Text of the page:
Suppose your company is ready to create a corporate production environment using Windows Azure. If you are an enterprise of sufficient size, you will want to do this through your company’s Enterprise Agreement (commonly called an “EA”). But suppose you are a smaller company, or a 100% cloud company, and you want to do it the “right” way – but are not ready for an EA. How do you do it?
Microsoft Account is for Personal Use
First, while technically possible, there are reasons to not create production Windows Azure resources for your organization using a Microsoft Account (née Live Id (and many variants of Passport Account before that – it’s been around!)). The reason to avoid a Microsoft Account is that this is decidedly non-corporate – Microsoft accounts are intended for use by individuals. As a consequence, they are based on arbitrary email addresses and offer no way for an organization to manage them centrally. Even using your company email address as your login for a Microsoft Account is not a sufficiently manageable arrangement since you can continue to log into the associated Microsoft Account even after the email address no longer corresponds to a valid company email account.
Though you can get it done from a technical point of view – your Windows Azure assets can be deployed in production for sure from a Microsoft Account – there is a better way.
WAAD Organizational Account is for Organizations
Windows Azure Active Directory (WAAD) accounts are intended for use by organizations and are known as Organizational Accounts. And an “organization” in the context could be your company, school, non-profit, or any other entity from which centralized management of user accounts is beneficial.
Easily Create an Organizational Account from Windows Azure Portal
In the Windows Azure portal it is pretty easy to create additional Windows Azure Active Directory accounts all day long:
But the catch with that approach is that in order to create a new WAAD Organizational Account you need to be already logged into the Windows Azure Portal. So you already need an Azure Account. Though I have many accounts on Windows Azure, I wanted to understand the workflow to create a brand new Windows Azure setup without ever using an existing Windows Azure Account or a Microsoft Id…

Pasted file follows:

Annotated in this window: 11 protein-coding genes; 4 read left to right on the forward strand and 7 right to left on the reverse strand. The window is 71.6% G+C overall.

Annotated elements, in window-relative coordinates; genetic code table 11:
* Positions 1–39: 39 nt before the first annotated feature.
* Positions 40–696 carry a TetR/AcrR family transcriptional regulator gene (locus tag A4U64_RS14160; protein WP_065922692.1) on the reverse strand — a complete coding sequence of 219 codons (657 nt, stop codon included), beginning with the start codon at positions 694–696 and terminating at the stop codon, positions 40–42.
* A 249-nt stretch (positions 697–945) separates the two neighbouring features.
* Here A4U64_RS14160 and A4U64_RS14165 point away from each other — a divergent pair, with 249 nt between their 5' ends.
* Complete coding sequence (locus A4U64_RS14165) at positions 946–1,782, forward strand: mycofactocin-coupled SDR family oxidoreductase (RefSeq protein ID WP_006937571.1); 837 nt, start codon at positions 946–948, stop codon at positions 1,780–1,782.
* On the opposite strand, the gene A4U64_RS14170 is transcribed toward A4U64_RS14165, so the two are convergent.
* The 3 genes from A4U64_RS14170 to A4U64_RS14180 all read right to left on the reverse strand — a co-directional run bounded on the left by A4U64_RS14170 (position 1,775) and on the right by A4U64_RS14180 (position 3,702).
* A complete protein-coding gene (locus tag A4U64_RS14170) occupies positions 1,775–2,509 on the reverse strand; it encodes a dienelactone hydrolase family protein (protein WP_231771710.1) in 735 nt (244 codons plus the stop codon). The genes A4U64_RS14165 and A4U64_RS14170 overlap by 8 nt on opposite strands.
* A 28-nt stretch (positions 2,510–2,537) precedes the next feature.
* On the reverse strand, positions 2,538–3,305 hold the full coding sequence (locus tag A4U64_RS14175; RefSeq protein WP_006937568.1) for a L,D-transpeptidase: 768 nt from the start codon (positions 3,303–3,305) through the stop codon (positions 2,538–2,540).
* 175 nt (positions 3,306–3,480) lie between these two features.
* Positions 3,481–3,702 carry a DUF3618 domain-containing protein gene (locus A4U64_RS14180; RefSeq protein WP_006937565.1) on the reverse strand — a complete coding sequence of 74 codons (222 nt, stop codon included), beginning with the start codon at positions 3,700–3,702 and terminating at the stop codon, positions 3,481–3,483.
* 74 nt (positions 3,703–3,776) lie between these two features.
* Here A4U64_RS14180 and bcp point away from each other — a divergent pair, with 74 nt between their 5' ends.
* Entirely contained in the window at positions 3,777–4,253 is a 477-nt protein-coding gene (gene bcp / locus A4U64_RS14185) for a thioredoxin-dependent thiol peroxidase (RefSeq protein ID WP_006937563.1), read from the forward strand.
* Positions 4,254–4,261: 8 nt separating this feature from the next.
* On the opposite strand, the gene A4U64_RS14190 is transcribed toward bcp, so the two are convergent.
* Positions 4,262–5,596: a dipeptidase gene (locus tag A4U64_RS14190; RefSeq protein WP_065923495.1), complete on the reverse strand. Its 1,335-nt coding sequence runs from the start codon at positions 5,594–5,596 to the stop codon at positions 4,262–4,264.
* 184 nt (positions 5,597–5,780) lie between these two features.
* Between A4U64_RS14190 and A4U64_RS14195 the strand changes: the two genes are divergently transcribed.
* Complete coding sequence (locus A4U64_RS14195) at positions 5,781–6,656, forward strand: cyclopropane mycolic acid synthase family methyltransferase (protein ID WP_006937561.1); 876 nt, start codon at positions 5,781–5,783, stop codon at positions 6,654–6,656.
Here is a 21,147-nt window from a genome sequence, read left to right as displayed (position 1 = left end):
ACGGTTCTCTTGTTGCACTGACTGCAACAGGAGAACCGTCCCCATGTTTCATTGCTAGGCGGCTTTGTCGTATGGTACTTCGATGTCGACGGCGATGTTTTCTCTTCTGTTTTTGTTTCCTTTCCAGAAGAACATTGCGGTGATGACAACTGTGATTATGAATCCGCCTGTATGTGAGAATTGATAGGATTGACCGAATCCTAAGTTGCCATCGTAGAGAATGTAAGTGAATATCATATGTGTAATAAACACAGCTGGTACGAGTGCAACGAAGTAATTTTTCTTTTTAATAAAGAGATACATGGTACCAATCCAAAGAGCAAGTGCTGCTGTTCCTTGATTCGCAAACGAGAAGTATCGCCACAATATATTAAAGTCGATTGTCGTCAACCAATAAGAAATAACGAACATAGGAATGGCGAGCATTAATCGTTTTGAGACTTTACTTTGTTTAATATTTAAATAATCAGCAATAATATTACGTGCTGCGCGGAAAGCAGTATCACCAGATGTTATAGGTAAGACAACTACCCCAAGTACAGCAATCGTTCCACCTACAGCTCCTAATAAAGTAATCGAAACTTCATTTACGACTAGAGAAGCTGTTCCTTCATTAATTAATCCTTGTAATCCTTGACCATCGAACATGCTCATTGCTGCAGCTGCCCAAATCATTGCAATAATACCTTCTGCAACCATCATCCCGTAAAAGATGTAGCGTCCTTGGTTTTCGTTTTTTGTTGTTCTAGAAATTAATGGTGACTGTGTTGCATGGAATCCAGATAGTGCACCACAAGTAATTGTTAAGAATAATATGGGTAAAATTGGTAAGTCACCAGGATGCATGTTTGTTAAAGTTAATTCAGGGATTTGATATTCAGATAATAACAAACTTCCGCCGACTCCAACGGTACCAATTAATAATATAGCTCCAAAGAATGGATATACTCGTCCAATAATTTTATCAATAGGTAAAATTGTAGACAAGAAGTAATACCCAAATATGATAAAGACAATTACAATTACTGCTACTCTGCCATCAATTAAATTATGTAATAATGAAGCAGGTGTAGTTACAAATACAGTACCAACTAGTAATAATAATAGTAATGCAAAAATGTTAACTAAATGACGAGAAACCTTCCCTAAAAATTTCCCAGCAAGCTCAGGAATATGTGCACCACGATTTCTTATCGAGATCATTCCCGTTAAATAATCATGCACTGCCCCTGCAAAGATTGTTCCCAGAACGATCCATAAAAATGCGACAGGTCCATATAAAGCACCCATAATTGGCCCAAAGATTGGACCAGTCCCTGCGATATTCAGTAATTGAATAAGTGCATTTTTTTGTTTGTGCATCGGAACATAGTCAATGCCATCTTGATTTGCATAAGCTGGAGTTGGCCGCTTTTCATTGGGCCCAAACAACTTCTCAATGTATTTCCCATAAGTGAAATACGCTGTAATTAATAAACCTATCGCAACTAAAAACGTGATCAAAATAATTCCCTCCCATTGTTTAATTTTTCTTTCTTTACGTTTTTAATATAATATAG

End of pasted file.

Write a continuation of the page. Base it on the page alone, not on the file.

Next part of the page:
In other words, what if I want to start from scratch?
Create Organization Account from Scratch
To create a new Organizational Account without already being logged into the portal, took some searching around and trying a few things, but turns out that one accomplish this by starting at https://account.windowsazure.com/organization.
The flow looks like this:
Note that later, once your new WAAD account has been established a few steps from now, you will receive a welcome email at the email you provided on this screen that will look something like this:
But back to the sign-up workflow… you will next click “check availability” then:
Click “Send text message” then type in the verification code:
Click “Verify code” then:
Click “continue” then:
after spinning you are invited to sign into Windows Azure:
After logging in…
After that spins a bit then asks you to sign up for the Windows Azure Free Trial:
Fill it in:
Click “Save” then fill in credit card details (not shown :-):
Then click “Sign up” to complete the process.
Tada! You are ready to go:
Now you can begin…
- Adding users to your WAAD Organizational Account